August 6, 2005


The destruction caused by the Hiroshima bomb was not enormously greater than that caused by the rare firestorms set off by conventional bombing, as in Tokyo in March 1945, or in Hamburg and Dresden earlier. But those events were semi-flukes caused by unusual weather conditions and other random variables. Thus, the ability of the U.S. to destroy a city was not unprecedented, so it's not surprising that the Japanese did not immediately surrender, but waited until after the Nagasaki bomb. The ability of the U.S. to destroy two cities in four days, however, meant that the human race had entered a new epoch, one not necessarily to the advantage of the Japanese war effort, as Hirohito put it in his surrender message to his people.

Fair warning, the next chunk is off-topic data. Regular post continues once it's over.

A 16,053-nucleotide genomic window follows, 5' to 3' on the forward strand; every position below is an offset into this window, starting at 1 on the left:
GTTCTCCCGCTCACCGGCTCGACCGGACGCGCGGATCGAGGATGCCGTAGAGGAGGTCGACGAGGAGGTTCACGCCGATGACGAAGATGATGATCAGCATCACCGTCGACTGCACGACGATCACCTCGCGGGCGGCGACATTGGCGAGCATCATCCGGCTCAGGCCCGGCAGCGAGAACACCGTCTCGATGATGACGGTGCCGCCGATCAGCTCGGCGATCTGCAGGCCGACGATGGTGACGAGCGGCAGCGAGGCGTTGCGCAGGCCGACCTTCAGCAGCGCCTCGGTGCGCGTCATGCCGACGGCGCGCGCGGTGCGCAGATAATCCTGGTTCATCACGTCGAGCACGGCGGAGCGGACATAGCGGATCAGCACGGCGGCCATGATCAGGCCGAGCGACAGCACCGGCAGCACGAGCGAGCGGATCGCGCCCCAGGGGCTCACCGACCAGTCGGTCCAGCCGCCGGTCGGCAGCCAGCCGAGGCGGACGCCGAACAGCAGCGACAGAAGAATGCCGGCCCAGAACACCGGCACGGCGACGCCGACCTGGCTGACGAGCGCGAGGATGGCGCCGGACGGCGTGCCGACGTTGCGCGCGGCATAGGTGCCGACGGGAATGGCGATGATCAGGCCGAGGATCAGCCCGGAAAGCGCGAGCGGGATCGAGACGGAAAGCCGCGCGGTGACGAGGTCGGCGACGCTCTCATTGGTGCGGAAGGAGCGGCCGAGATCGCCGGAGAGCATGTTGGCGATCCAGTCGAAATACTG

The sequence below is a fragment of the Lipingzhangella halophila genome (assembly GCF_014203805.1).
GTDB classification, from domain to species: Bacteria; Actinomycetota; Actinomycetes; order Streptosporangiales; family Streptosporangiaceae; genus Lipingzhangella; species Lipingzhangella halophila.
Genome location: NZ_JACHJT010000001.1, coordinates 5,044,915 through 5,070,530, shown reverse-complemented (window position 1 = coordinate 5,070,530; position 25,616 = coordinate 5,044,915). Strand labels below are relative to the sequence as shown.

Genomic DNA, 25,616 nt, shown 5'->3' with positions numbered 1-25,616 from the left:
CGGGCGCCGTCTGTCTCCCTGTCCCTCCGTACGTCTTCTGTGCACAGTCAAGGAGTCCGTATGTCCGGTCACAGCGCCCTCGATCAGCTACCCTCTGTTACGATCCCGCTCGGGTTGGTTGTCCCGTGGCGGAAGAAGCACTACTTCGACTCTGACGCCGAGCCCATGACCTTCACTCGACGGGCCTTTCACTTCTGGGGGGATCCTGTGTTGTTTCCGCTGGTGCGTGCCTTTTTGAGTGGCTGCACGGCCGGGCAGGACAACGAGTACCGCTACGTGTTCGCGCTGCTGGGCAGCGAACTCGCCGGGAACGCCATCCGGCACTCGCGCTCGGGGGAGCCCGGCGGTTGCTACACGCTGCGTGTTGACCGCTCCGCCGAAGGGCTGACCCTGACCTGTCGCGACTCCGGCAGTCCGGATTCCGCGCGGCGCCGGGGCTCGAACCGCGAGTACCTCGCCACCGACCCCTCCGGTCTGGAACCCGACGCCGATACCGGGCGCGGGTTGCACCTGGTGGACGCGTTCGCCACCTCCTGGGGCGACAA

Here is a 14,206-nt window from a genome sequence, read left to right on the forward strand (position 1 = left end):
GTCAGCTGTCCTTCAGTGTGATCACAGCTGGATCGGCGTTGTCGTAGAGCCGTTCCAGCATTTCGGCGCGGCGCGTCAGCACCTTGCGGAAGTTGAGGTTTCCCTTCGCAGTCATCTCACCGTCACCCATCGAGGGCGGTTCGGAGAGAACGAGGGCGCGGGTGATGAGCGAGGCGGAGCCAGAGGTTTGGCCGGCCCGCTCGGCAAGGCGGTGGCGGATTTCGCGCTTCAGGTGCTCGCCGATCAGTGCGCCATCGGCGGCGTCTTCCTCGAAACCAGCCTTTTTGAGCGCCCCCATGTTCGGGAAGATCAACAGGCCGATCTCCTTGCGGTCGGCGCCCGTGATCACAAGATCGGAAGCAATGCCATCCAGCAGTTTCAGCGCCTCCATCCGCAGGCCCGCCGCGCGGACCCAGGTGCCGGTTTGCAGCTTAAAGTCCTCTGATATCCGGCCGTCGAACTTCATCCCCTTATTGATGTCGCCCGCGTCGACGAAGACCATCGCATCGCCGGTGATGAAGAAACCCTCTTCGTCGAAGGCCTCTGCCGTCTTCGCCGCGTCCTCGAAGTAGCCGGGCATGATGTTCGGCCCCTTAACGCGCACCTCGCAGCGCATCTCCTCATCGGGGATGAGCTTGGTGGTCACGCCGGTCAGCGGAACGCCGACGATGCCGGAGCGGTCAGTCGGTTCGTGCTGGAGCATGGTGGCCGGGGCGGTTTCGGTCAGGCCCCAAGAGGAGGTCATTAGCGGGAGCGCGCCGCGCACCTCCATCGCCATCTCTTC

Also note that in between the two bombs came the massive Red Army assault on the Japanese army in mainland Asia.

No nation has ever suffered three such hammer blows in four days. Still, even after that, fanatical militarists fought gun battles within Tokyo trying to keep the Emperor from announcing the end of the war.

By the way, what if the Los Alamos boys had finished the A-bomb just one month earlier and we had compelled Japan to give up before Stalin had shifted his army from Germany to northeast Asia? Would Korea be a unified capitalist democracy today?


My published articles are archived at -- Steve Sailer

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